The Greatest Blog In the World

Thursday, October 23, 2003

 

Obituary Dept.*


Wherein a Harried Fact Checker, a Copy Editor on Deadline, and the AP Newswire Meet With Predictably Wacky Results



Singer-Songwriter Elliott Smith Dead at 34

LOS ANGELES -- Elliott Smith, the critically-acclaimed singer-songwriter whose dark, folk-tinged songs from the film "Good Will Hunting" were nominated for an Academy Award, died from an apparently self-inflicted knife wound Wednesday. He was 34.

Smith was frequently referred to by the nickname "Rerun," after the character he played on the late 1970's television sitcom "What's Happening?" His trademark red beret and high-spirited, hopping-and-knee-slapping "Rerun dance" belied a lifetime struggle with drug and alcohol addiction and clinical depression. He was fired from his guest-starring role on the pioneering urban sitcom "Good Times," where he portrayed the janitor/troubadour known only as "Bookman," when he "inappropriately touched' a teenaged Janet Jackson (then a regular on the series) while in the throes of a manic episode. A subsequent blacklisting because of his addiction problems left Smith unable to find acting work until he served a stint replacing Nell Carter on "Gimme a Break" while she secretly battled her own dependency demons at a recovery facility in rural Colorado.

Close friends and associates of Smith revealed that he had recently returned to his small apartment in the Silver Lake district of Los Angeles after a tumultuous marriage to the entertainer Liza Minelli disintegrated. The cancellation of a reality TV show based on their relationship put a strain on their fledgling marriage, resulting in a physical altercation in which Minelli reportedly struck Smith following one of his L.A. club dates, friends said. Smith filed divorce papers and a $10 million suit against Minelli, alleging a pattern of abuse which left him unable to record a follow-up to his critically-heralded album "Figure 8." A source close to Smith revealed that the versatile musician planned to represent himself in the legal proceedings, even claiming to have seen his rambling opening remarks on the nature of "the truth, the whole truth, and nothing but the truth."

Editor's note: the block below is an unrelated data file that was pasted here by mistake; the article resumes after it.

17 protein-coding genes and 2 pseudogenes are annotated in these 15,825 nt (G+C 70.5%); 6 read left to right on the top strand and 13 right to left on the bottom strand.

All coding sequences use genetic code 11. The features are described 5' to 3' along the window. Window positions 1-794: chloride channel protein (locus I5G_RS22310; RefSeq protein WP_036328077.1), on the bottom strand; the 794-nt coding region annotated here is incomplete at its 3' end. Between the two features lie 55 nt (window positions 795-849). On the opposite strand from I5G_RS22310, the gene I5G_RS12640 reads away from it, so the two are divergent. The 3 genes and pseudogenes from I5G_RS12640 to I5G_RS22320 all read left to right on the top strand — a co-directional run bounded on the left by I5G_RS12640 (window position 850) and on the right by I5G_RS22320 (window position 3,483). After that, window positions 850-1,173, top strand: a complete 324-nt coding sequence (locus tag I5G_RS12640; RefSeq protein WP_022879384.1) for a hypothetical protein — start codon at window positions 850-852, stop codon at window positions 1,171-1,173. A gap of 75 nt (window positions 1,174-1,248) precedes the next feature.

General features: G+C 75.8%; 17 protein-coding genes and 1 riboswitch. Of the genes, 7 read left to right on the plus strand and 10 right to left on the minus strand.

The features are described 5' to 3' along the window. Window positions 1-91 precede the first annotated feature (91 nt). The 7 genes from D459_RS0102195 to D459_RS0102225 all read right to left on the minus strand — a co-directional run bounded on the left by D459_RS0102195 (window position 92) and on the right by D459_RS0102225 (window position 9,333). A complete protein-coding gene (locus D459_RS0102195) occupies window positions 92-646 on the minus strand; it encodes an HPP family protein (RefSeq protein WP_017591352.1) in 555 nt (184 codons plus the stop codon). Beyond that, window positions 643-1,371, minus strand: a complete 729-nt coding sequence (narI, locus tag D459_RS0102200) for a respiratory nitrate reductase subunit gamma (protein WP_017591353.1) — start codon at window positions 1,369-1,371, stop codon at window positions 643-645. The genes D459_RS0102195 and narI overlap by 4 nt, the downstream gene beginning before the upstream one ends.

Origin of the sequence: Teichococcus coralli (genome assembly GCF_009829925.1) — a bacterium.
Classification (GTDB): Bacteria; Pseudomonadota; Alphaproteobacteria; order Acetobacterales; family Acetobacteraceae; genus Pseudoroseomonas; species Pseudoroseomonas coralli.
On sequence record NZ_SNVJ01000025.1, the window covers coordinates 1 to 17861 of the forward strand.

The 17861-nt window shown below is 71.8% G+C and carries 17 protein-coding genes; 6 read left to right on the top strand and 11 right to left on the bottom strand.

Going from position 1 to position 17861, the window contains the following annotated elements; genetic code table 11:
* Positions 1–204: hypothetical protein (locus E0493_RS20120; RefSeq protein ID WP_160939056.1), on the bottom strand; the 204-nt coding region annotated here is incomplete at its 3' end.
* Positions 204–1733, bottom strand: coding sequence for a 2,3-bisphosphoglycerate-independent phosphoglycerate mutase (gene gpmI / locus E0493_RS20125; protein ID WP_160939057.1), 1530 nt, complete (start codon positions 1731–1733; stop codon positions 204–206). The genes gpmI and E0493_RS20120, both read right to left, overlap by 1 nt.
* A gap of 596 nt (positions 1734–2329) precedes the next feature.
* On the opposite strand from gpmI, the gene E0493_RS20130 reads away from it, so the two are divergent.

Smith was found collapsed among hatboxes full of red berets and a pile of promotional photographs signed "Love, Rerun" by longtime friend and "What's Happening?" and "What's Happening Now?" co-star Haywood Nelson shortly after Smith had filed the lawsuit.

Despite the urging of this reporter, Nelson declined to offer "Hey, HEY, hey" as a comment, explaining that "passing off marginally famous sitcom characters and catchphrases as humor in a time of great sorrow is tasteless, unimaginative, and perhaps worst of all, hacky." Nelson shook his head somberly and continued, "You're probably dying to slip in a 'ghost of' joke, unless you've already managed to work in Nell Carter before this point. Or how about a pointless, nonsensical, reaching-feebly-at-surrealism-to-justify-your-parents-overpaying-for-private-school reference to Charlemagne?"


Bunsen: Oh, now, that's really unfair.

Nelson: Does the truth hurt, "funnyboy?"

Bunsen: I can totally hear the quotes around "funnyboy."

Nelson: Well, I was doing the air quotes with my fingers.

Bunsen: Fair enough.

Nelson: Maybe you'd be better off with a nice list of things based on a flimsy comic premise that goes on way too long.

Bunsen: Sounds like you read this site frequently.

Nelson: My publicist sends me clips.

Bunsen: Surely you realize that this very conversation is indulging exactly the type of imagined dialogue with a kitschy semi-celebrity that inspired your righteous anger.

Nelson: And it's not helping with your self-deprecating, meta-posturing commentary as a substitute for an original or funny thought.

Bunsen: Hey, HEY, hey.

Nelson: Stop that.

Bunsen: Hey, HEY hey.

Nelson: Fuck it. I'm off to pretend that I'm having sex with just about every halfway attractive actress in Hollywood. Oh, wait. That's you.

Bunsen: I know Harrison Ford. Harrison Ford is a friend of mine. And Haywood, you are no Harrison Ford. (A long pause) Hey HEY hey.

Nelson: This conversation is over.



[*We all mourn in our own ways, so I don't want to hear it. And people just keep on dying', you know?]



About this site

This is the internet home of Mark Lisanti, a Los Angeles writer sometimes known as Bunsen. He is the founding editor of Defamer, a weblog about Hollywood, where he now serves in the nebulous capacity of "editor-at-large."
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